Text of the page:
Perfect drink; Near Perfect Game?Posted: Wednesday, October 6, 2010
After a session of unbelievably unproductive writing/blogging last night, I stopped in at my neighborhood upscale bar and had perhaps the worst Old Fashioned I ever paid $7.50 for. Chilled water (a lot of it) dispensed from a shaker into what looked like a martini glass without the stem. No ice. Some muddled fruit in the bottom of the glass. I think there was a drop of bourbon. Maybe it was rye. It was hard to tell through the shaken, chilled liquid leftover from a Delmonte mixed fruit cup that I was sipping.
Whenever I order one of these and the bartender says “sure,” and then I see two bartenders huddled over their black-covered drinks book, I know I’m in trouble. It’s only one of the six basic drinks in The Fine Art of Mixing Drinks. I want to flag them down and replace my order with a Budweiser, or anything other than what they are about to attempt to pour, really.
So tonight, before a night of somewhat more productive writing/blogging (well, at least piling up my “drafts” folder), I stopped in another upscale bar (more of a restaurant, really) in a different but nearby neighborhood, and had perhaps the best Old Fashioned I ever had in a bar before. For $5.50. The bottom of the glass wasn’t a mashed fruit cocktail (a split cherry and a bare sliver of orange, which is how it should be — not, God forbid, a giant orange wedge). Good proportion of ice. Served in an Old Fashioned glass (the glass, after all, is named after the drink, something they perhaps missed in Pub No. 1; or maybe it’s me). Choice of bourbon (I went for Knob Creek), with just the right amount of booze to walk you up to the edge of putting you on your ass, but not over. Perfect. Don Draper would be pleased.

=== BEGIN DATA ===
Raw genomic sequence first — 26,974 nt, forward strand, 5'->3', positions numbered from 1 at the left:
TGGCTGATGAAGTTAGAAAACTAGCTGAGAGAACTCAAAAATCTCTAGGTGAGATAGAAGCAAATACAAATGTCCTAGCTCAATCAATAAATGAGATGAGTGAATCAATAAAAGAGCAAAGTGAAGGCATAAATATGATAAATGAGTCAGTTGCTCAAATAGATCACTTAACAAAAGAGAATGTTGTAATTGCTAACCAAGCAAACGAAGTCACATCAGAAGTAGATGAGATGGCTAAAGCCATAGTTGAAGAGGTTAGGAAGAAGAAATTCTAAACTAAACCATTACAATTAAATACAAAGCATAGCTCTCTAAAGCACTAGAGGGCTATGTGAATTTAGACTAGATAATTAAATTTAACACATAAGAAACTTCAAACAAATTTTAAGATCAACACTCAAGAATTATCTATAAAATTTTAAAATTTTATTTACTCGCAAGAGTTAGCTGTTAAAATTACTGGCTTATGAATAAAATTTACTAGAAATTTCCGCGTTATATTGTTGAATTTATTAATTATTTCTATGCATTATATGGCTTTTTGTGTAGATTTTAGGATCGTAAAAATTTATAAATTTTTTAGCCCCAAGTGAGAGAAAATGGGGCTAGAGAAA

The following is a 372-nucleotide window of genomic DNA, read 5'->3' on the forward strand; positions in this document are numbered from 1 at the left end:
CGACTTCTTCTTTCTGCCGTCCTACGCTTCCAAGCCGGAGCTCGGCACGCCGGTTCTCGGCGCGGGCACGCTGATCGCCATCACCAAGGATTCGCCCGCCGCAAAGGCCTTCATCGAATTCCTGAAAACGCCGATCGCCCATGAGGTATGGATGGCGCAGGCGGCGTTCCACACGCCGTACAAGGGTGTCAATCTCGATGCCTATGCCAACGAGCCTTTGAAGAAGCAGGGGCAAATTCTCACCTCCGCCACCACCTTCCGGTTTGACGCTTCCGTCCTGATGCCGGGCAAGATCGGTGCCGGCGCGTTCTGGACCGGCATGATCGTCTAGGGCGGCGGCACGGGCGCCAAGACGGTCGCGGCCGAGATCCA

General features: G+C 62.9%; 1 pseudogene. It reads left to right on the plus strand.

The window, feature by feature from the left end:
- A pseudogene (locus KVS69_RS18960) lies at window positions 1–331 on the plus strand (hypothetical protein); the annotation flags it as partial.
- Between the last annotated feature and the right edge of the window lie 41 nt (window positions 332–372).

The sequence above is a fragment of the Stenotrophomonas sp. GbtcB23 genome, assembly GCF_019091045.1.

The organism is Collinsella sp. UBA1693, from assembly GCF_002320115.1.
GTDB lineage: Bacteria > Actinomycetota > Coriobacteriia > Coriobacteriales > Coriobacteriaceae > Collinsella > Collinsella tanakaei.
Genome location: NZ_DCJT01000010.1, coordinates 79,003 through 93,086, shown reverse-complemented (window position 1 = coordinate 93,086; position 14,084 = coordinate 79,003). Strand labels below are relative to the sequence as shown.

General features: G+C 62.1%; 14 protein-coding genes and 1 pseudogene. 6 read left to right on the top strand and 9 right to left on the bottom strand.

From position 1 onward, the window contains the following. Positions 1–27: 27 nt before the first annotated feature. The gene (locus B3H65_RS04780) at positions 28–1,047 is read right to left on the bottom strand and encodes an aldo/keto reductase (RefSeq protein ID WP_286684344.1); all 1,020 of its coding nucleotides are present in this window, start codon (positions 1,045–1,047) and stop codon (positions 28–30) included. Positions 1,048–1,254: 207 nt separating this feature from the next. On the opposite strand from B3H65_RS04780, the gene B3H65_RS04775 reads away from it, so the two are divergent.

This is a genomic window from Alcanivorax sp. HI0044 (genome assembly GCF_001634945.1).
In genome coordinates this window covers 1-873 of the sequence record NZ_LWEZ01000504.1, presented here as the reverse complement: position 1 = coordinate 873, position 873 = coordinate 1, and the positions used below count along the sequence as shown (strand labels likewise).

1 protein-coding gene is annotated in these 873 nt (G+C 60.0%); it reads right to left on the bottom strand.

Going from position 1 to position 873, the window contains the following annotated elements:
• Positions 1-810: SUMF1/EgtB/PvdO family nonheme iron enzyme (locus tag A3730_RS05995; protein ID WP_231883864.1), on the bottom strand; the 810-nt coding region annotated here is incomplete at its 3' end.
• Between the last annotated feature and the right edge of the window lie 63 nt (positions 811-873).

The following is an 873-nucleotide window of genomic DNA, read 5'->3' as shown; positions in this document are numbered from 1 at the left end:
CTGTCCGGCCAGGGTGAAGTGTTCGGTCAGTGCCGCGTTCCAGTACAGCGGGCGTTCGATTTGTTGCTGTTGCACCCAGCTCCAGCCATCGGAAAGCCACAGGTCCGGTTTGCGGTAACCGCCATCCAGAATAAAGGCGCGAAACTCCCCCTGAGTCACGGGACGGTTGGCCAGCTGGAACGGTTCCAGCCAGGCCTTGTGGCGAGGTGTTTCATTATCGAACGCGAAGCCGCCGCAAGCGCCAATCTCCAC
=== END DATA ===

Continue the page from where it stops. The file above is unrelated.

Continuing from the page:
Of course, naturally, there was no TV, which I prefer in my bars, generally (not because I don’t like TVs, just that they normally show the worst thing they can find at the time, namely a Yankee or college football game, or the local 24-hour news channel, typically headlined by cat-stuck-in-tree stories, but I’m digressing). So of course I missed the end of Roy Halladay throwing only the second no-hitter in post-season history. But as a recently minted Mets fan, that would’ve been salt in the wound (though I always liked Halladay with the Blue Jays), and I was enjoying my drink. So I had that going for me. Which was nice.